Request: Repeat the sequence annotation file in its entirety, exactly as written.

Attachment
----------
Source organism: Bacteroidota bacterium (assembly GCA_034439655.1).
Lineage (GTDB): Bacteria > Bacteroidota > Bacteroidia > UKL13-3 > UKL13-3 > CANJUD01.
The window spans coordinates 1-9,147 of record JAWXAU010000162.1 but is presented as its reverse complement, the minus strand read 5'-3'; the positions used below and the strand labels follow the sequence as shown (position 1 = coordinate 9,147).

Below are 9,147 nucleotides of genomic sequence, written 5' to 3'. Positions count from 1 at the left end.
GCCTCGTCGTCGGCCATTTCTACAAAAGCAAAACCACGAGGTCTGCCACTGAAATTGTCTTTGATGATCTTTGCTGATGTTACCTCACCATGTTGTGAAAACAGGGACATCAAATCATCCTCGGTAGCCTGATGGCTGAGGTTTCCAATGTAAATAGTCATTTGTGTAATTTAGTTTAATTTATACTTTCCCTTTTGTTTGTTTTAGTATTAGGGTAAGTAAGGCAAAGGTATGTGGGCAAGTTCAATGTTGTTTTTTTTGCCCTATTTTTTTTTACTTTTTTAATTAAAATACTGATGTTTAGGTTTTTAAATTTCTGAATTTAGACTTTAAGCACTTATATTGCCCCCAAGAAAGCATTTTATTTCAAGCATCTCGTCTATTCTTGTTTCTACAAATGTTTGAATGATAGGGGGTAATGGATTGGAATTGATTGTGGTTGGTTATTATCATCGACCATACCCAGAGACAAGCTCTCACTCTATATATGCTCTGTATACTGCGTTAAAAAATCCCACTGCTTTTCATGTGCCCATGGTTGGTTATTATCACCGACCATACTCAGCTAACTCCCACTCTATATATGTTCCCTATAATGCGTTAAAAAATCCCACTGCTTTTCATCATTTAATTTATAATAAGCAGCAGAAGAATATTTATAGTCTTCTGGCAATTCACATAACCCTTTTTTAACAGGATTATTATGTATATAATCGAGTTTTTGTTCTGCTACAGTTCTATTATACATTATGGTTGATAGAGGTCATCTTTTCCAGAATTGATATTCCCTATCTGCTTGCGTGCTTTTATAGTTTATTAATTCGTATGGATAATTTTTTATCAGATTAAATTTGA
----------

Source organism: Bacteroidota bacterium (assembly GCA_034439655.1).
Lineage (GTDB): Bacteria > Bacteroidota > Bacteroidia > UKL13-3 > UKL13-3 > CANJUD01.
The window spans coordinates 1-9,147 of record JAWXAU010000162.1 but is presented as its reverse complement, the minus strand read 5'-3'; the positions used below and the strand labels follow the sequence as shown (position 1 = coordinate 9,147).

Below are 9,147 nucleotides of genomic sequence, written 5' to 3'. Positions count from 1 at the left end.
GCCTCGTCGTCGGCCATTTCTACAAAAGCAAAACCACGAGGTCTGCCACTGAAATTGTCTTTGATGATCTTTGCTGATGTTACCTCACCATGTTGTGAAAACAGGGACATCAAATCATCCTCGGTAGCCTGATGGCTGAGGTTTCCAATGTAAATAGTCATTTGTGTAATTTAGTTTAATTTATACTTTCCCTTTTGTTTGTTTTAGTATTAGGGTAAGTAAGGCAAAGGTATGTGGGCAAGTTCAATGTTGTTTTTTTTGCCCTATTTTTTTTTACTTTTTTAATTAAAATACTGATGTTTAGGTTTTTAAATTTCTGAATTTAGACTTTAAGCACTTATATTGCCCCCAAGAAAGCATTTTATTTCAAGCATCTCGTCTATTCTTGTTTCTACAAATGTTTGAATGATAGGGGGTAATGGATTGGAATTGATTGTGGTTGGTTATTATCATCGACCATACCCAGAGACAAGCTCTCACTCTATATATGCTCTGTATACTGCGTTAAAAAATCCCACTGCTTTTCATGTGCCCATGGTTGGTTATTATCACCGACCATACTCAGCTAACTCCCACTCTATATATGTTCCCTATAATGCGTTAAAAAATCCCACTGCTTTTCATCATTTAATTTATAATAAGCAGCAGAAGAATATTTATAGTCTTCTGGCAATTCACATAACCCTTTTTTAACAGGATTATTATGTATATAATCGAGTTTTTGTTCTGCTACAGTTCTATTATACATTATGGTTGATAGAGGTCATCTTTTCCAGAATTGATATTCCCTATCTGCTTGCGTGCTTTTATAGTTTATTAATTCGTATGGATAATTTTTTATCAGATTAAATTTGA